Here are some lovely comments sent to us via our website – thank you!

If you would like to share your memories, we would love to hear from you.

I’m pleased to tell you that I, my husband and dog paid a visit to Coldfall Woods last week and all enjoyed our visit.

I was amazed that although it must be almost 45 years since I last regularly walked around in the woods that I remembered almost every part of the area, as if it were yesterday. The only things that had changed – apart from the height of the trees which now appear enormous! – were the bridges and walkway that have been erected, and the birdlife as I honestly cannot ever remember seeing crow’s in the woods and definately no parakeets back in the day. Lovers lawn appeared much less open than years ago, but lovers lane was less overgrown, as I remember it, however as stipulated on the information posters it would appear that some woodland management will be carried out to re-establish it back to its former state.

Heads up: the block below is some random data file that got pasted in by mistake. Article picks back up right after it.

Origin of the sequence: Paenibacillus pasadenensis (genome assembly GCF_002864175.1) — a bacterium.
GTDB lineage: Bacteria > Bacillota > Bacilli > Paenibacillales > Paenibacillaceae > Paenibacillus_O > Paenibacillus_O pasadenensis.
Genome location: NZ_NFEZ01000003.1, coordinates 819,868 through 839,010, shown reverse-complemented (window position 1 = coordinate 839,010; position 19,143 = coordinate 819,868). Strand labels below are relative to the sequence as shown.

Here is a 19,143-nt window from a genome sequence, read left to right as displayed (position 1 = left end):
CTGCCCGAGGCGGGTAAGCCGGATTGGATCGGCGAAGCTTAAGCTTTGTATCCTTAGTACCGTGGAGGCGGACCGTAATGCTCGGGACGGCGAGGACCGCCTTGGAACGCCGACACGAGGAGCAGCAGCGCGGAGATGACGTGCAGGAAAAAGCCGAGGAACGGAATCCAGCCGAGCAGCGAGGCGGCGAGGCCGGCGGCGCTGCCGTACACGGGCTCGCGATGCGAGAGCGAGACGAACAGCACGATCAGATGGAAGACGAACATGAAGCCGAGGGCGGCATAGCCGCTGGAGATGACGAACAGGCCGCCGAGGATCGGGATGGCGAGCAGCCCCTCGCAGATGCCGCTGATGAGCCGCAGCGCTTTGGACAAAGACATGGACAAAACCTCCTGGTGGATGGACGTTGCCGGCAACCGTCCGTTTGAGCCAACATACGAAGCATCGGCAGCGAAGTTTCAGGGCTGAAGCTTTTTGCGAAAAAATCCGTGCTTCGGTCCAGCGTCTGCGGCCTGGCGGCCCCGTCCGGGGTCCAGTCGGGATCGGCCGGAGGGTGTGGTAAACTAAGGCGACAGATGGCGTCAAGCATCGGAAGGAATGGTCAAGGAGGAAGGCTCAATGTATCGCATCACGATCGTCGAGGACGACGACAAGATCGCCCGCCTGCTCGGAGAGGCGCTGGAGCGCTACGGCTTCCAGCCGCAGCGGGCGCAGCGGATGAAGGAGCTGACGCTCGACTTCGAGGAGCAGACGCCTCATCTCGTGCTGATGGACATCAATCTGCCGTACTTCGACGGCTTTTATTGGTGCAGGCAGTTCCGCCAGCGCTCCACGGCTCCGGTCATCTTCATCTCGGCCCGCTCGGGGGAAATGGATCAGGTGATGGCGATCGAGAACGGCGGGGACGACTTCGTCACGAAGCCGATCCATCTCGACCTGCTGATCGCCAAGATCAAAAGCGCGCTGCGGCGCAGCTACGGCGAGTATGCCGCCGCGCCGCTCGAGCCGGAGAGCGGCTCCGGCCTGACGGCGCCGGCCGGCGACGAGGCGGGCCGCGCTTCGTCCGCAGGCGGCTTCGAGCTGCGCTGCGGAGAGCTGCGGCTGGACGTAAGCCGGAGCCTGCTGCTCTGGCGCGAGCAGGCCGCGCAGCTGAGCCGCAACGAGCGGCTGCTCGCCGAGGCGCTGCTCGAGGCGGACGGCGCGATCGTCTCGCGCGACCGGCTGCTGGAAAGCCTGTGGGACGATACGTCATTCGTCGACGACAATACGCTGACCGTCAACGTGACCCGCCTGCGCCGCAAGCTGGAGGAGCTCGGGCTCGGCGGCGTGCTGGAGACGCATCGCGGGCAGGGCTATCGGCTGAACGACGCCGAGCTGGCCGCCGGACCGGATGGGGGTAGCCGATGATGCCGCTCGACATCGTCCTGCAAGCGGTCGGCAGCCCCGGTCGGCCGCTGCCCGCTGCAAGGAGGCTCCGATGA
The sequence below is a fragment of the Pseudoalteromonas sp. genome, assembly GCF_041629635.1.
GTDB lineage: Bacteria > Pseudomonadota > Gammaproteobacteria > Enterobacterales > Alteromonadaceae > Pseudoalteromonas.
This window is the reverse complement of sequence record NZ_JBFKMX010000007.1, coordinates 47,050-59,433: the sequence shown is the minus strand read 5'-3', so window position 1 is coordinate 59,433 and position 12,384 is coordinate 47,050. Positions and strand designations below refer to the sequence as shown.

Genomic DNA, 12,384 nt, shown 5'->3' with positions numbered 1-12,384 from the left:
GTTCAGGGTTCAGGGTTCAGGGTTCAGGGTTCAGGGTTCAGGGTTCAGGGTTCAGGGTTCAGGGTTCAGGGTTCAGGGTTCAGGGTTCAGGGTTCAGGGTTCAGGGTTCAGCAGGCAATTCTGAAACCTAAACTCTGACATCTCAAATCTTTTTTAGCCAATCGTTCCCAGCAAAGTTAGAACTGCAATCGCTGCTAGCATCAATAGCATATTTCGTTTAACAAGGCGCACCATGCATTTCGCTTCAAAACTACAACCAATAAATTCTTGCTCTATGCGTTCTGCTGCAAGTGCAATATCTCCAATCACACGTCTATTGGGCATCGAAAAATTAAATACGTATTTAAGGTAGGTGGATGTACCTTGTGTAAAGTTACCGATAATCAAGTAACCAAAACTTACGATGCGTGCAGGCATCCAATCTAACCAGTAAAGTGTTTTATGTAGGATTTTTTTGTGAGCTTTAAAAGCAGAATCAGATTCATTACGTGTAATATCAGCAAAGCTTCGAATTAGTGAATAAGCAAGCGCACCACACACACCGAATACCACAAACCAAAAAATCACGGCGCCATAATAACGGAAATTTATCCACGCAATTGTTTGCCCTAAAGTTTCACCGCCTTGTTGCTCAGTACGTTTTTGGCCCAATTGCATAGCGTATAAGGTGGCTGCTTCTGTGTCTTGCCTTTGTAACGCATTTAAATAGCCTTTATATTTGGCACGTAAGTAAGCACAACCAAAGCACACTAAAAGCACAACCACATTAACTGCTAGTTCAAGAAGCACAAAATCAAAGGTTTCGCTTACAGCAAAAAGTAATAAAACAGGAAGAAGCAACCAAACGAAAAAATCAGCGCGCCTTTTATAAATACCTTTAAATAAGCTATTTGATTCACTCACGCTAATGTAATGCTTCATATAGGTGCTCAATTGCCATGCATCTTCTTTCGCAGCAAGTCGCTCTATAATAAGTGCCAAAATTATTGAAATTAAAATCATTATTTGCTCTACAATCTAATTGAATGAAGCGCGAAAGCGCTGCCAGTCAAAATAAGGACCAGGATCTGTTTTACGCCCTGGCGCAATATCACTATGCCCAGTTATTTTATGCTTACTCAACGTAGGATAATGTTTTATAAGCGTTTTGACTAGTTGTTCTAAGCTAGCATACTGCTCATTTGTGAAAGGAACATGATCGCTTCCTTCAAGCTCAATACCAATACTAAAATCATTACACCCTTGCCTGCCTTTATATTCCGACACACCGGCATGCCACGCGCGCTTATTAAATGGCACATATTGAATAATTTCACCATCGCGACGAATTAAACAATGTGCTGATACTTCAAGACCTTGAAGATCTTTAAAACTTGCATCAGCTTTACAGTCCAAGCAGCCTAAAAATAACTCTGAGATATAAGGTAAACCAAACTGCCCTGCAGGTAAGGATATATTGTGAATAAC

The only ‘blot on the landscape’ for me – and I appreciate that in this modern age things have to be this way for security reasons – was the perimeter fencing around Coldfall Primary School, as in the days of my childhood there was a rustic wood fence which ran the whole length of the school land and included a wooden gate which on the occasion of very hot days would allow us as a group of schoolchildren to have the occasional lesson with our teacher in one of the gladed area’s within the woods. Its just a shame that the choice of barrier had to be concrete and the awful blue railings. At least that is the only area affected as the original railings and the main gate with the ‘Coldfall Woods’ sign look much more attractive and inviting.